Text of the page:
Abstract

This paper attempts to estimate over-water air temperatures and dew-point temperatures between about 1 and 15 m above Lake Ontario in winter. Multivariate statistical techniques are used to formulate regression models incorporating readily determined variables such as over-land temperatures, surface water temperatures, wind speed, and over-water fetch. Seventy-one to 92 percent of the variance can be accounted for by the resultant models with average standard errors of 1.1°C for air temperature and 1.4°C for dew-point temperature.

More than half of the modification in the lower atmosphere was found to occur in the first 10 min or over the first 1–2 mi of open water. Usually the change in air temperature from land to lake seldom exceeds 60 percent of the potential because it is limited by surface water temperature and barely reaches 40 percent with very cold air.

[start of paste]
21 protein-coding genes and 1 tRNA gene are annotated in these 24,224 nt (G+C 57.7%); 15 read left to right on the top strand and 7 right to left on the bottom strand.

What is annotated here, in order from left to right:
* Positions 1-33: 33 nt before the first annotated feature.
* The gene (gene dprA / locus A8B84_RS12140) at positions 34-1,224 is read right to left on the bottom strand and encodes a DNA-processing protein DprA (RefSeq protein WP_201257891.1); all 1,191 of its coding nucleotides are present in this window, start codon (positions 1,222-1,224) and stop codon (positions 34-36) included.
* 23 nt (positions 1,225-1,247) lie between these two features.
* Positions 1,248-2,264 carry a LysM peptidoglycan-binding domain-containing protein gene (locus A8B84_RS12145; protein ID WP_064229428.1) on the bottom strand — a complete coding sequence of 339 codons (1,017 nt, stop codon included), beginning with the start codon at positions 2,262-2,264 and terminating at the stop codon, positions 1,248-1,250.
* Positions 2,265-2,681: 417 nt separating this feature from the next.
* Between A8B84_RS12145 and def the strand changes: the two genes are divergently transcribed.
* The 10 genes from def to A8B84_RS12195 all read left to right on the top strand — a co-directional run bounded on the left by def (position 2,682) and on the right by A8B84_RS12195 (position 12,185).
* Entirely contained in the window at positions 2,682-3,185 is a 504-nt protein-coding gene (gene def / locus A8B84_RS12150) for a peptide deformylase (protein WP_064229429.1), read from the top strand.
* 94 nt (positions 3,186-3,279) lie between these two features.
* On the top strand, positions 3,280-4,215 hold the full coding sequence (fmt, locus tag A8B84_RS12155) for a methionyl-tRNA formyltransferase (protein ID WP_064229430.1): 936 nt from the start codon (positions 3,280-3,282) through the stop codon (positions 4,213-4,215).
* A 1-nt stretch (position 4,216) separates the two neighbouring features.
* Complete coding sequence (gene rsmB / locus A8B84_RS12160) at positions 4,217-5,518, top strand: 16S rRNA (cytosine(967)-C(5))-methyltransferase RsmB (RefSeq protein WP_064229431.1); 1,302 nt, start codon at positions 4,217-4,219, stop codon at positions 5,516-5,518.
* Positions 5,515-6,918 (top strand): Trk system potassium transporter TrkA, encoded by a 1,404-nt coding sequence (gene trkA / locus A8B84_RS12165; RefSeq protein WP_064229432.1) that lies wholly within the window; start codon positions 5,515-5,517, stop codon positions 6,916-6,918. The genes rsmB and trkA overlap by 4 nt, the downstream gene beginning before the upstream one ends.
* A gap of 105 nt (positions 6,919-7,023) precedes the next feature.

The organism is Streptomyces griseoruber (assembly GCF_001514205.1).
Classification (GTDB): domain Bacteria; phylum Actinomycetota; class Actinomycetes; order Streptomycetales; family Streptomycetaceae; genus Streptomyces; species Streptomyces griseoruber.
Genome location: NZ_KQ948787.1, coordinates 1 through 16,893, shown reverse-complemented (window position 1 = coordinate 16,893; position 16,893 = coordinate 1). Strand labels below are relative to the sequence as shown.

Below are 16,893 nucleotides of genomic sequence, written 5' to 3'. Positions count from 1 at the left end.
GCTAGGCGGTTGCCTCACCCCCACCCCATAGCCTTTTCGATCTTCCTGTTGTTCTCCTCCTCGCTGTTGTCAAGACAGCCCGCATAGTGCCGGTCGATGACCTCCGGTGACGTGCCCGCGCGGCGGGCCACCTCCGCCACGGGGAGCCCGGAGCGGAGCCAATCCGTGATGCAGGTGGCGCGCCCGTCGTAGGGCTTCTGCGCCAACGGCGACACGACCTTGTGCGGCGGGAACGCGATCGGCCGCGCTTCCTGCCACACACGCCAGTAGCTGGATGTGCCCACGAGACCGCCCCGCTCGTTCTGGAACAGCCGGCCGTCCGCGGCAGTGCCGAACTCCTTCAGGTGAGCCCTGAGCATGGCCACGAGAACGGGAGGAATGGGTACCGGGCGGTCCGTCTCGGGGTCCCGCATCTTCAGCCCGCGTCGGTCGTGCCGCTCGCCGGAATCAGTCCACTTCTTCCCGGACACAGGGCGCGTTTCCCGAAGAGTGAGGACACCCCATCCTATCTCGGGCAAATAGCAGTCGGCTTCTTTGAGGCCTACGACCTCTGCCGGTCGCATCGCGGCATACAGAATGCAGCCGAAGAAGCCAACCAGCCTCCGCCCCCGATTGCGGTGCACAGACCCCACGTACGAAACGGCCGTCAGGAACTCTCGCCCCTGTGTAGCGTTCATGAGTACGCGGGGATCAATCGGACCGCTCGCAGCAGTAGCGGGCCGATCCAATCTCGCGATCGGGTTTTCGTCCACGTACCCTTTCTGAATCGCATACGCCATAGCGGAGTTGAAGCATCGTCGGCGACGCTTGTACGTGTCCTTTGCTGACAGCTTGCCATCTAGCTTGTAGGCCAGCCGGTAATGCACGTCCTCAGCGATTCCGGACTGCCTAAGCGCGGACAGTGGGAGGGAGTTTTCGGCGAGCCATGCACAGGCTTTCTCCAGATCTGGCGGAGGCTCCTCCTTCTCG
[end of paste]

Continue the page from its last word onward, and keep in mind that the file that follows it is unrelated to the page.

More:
For selected winter weather situations, the spatial variations of temperature, humidity, and sensible and evaporative fluxes are examined. Bowen ratios of almost 2.0 were calculated for both warm air and cold air advection across Lake Ontario.

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